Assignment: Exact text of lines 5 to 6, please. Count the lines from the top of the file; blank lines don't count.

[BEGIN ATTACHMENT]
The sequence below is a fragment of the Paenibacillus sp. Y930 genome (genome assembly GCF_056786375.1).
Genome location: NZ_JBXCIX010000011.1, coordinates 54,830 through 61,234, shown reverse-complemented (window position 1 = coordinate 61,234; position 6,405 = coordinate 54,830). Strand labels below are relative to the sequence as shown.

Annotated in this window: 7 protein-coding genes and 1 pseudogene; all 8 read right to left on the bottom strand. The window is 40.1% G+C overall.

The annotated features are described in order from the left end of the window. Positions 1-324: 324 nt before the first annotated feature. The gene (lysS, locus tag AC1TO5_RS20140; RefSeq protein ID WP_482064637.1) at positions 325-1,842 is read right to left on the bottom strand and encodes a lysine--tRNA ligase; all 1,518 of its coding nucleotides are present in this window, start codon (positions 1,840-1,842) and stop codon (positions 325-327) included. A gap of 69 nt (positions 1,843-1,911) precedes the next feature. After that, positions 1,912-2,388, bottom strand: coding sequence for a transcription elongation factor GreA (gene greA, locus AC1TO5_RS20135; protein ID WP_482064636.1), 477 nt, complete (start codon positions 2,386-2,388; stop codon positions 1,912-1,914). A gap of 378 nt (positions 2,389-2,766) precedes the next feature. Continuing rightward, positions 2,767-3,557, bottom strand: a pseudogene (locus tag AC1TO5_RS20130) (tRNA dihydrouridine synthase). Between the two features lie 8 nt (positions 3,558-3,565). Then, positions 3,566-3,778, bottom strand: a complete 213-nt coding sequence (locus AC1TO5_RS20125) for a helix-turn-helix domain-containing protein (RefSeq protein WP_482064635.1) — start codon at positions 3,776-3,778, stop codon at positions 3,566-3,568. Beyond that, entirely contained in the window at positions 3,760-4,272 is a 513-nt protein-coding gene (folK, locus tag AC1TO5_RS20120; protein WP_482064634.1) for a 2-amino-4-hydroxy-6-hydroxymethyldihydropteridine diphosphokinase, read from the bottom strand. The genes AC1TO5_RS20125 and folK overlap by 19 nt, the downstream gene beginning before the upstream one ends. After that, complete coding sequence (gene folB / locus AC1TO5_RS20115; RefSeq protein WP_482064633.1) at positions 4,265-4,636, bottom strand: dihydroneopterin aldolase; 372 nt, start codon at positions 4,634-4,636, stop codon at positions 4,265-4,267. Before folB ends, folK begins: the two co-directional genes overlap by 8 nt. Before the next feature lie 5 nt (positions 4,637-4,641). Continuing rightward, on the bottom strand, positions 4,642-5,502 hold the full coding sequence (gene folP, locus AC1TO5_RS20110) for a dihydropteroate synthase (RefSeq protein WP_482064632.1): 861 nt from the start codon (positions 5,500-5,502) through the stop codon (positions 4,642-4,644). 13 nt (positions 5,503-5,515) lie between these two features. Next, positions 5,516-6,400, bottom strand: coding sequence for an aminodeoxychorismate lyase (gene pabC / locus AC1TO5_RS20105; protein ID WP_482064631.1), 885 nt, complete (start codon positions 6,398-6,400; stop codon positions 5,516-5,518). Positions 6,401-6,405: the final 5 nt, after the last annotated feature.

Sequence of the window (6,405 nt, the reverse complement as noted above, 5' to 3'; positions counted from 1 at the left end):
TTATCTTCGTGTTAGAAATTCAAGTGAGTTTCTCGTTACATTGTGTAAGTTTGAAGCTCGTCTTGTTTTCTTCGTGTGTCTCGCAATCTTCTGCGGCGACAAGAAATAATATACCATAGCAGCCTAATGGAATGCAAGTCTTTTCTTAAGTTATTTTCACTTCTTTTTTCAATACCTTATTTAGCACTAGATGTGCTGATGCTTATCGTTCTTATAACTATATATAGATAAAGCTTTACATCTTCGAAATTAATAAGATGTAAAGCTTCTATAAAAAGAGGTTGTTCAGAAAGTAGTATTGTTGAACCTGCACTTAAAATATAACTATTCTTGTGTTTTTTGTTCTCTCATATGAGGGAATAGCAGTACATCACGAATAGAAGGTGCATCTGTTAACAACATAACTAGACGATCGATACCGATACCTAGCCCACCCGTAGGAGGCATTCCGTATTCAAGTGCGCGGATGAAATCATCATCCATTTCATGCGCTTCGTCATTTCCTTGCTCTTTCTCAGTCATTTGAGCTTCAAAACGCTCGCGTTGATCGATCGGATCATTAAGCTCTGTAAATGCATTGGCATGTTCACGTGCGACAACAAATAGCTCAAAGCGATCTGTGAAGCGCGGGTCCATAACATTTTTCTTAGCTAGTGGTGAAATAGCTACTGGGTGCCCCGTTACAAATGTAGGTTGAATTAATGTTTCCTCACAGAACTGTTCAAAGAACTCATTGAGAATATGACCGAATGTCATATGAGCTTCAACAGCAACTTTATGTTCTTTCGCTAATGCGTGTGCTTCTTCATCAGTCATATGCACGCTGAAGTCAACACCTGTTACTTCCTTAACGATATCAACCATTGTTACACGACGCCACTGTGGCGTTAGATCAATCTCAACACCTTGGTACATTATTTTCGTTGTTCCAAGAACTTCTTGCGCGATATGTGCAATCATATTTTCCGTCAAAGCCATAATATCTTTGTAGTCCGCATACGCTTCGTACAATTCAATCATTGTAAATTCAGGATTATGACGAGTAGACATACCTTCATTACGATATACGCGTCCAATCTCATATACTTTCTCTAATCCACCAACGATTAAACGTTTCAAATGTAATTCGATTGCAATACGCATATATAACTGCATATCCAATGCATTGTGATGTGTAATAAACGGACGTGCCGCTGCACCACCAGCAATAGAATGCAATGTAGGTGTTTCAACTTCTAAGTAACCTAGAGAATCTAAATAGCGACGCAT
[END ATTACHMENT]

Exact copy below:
Sequence of the window (6,405 nt, the reverse complement as noted above, 5' to 3'; positions counted from 1 at the left end):
TTATCTTCGTGTTAGAAATTCAAGTGAGTTTCTCGTTACATTGTGTAAGTTTGAAGCTCGTCTTGTTTTCTTCGTGTGTCTCGCAATCTTCTGCGGCGACAAGAAATAATATACCATAGCAGCCTAATGGAATGCAAGTCTTTTCTTAAGTTATTTTCACTTCTTTTTTCAATACCTTATTTAGCACTAGATGTGCTGATGCTTATCGTTCTTATAACTATATATAGATAAAGCTTTACATCTTCGAAATTAATAAGATGTAAAGCTTCTATAAAAAGAGGTTGTTCAGAAAGTAGTATTGTTGAACCTGCACTTAAAATATAACTATTCTTGTGTTTTTTGTTCTCTCATATGAGGGAATAGCAGTACATCACGAATAGAAGGTGCATCTGTTAACAACATAACTAGACGATCGATACCGATACCTAGCCCACCCGTAGGAGGCATTCCGTATTCAAGTGCGCGGATGAAATCATCATCCATTTCATGCGCTTCGTCATTTCCTTGCTCTTTCTCAGTCATTTGAGCTTCAAAACGCTCGCGTTGATCGATCGGATCATTAAGCTCTGTAAATGCATTGGCATGTTCACGTGCGACAACAAATAGCTCAAAGCGATCTGTGAAGCGCGGGTCCATAACATTTTTCTTAGCTAGTGGTGAAATAGCTACTGGGTGCCCCGTTACAAATGTAGGTTGAATTAATGTTTCCTCACAGAACTGTTCAAAGAACTCATTGAGAATATGACCGAATGTCATATGAGCTTCAACAGCAACTTTATGTTCTTTCGCTAATGCGTGTGCTTCTTCATCAGTCATATGCACGCTGAAGTCAACACCTGTTACTTCCTTAACGATATCAACCATTGTTACACGACGCCACTGTGGCGTTAGATCAATCTCAACACCTTGGTACATTATTTTCGTTGTTCCAAGAACTTCTTGCGCGATATGTGCAATCATATTTTCCGTCAAAGCCATAATATCTTTGTAGTCCGCATACGCTTCGTACAATTCAATCATTGTAAATTCAGGATTATGACGAGTAGACATACCTTCATTACGATATACGCGTCCAATCTCATATACTTTCTCTAATCCACCAACGATTAAACGTTTCAAATGTAATTCGATTGCAATACGCATATATAACTGCATATCCAATGCATTGTGATGTGTAATAAACGGACGTGCCGCTGCACCACCAGCAATAGAATGCAATGTAGGTGTTTCAACTTCTAAGTAACCTAGAGAATCTAAATAGCGACGCAT